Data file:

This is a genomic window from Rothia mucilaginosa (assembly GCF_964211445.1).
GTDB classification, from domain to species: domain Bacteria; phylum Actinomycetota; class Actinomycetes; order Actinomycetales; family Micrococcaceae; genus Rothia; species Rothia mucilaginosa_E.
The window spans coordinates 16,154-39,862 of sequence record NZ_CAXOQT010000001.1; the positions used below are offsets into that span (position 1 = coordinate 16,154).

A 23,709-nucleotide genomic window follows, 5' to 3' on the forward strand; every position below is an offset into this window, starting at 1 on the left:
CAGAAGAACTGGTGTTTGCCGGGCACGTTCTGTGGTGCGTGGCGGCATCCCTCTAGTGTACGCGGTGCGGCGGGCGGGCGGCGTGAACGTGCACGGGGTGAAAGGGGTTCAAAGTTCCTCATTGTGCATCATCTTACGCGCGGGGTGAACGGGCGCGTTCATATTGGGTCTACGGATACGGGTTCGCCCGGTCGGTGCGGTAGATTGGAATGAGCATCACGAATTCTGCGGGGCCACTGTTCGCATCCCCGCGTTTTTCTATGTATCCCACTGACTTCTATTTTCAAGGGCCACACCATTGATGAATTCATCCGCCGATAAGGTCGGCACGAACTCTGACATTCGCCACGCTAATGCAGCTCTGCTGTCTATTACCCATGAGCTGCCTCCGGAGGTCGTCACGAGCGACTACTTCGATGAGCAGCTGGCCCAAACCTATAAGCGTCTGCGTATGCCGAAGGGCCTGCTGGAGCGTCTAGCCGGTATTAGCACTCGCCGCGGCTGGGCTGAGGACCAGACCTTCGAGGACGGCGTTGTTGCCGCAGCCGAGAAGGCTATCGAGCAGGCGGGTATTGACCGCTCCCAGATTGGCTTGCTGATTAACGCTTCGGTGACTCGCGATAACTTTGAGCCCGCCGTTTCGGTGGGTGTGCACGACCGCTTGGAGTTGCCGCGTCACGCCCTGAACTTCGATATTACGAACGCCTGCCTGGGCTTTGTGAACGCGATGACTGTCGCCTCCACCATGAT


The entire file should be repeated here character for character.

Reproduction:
This is a genomic window from Rothia mucilaginosa (assembly GCF_964211445.1).
GTDB classification, from domain to species: domain Bacteria; phylum Actinomycetota; class Actinomycetes; order Actinomycetales; family Micrococcaceae; genus Rothia; species Rothia mucilaginosa_E.
The window spans coordinates 16,154-39,862 of sequence record NZ_CAXOQT010000001.1; the positions used below are offsets into that span (position 1 = coordinate 16,154).

A 23,709-nucleotide genomic window follows, 5' to 3' on the forward strand; every position below is an offset into this window, starting at 1 on the left:
CAGAAGAACTGGTGTTTGCCGGGCACGTTCTGTGGTGCGTGGCGGCATCCCTCTAGTGTACGCGGTGCGGCGGGCGGGCGGCGTGAACGTGCACGGGGTGAAAGGGGTTCAAAGTTCCTCATTGTGCATCATCTTACGCGCGGGGTGAACGGGCGCGTTCATATTGGGTCTACGGATACGGGTTCGCCCGGTCGGTGCGGTAGATTGGAATGAGCATCACGAATTCTGCGGGGCCACTGTTCGCATCCCCGCGTTTTTCTATGTATCCCACTGACTTCTATTTTCAAGGGCCACACCATTGATGAATTCATCCGCCGATAAGGTCGGCACGAACTCTGACATTCGCCACGCTAATGCAGCTCTGCTGTCTATTACCCATGAGCTGCCTCCGGAGGTCGTCACGAGCGACTACTTCGATGAGCAGCTGGCCCAAACCTATAAGCGTCTGCGTATGCCGAAGGGCCTGCTGGAGCGTCTAGCCGGTATTAGCACTCGCCGCGGCTGGGCTGAGGACCAGACCTTCGAGGACGGCGTTGTTGCCGCAGCCGAGAAGGCTATCGAGCAGGCGGGTATTGACCGCTCCCAGATTGGCTTGCTGATTAACGCTTCGGTGACTCGCGATAACTTTGAGCCCGCCGTTTCGGTGGGTGTGCACGACCGCTTGGAGTTGCCGCGTCACGCCCTGAACTTCGATATTACGAACGCCTGCCTGGGCTTTGTGAACGCGATGACTGTCGCCTCCACCATGAT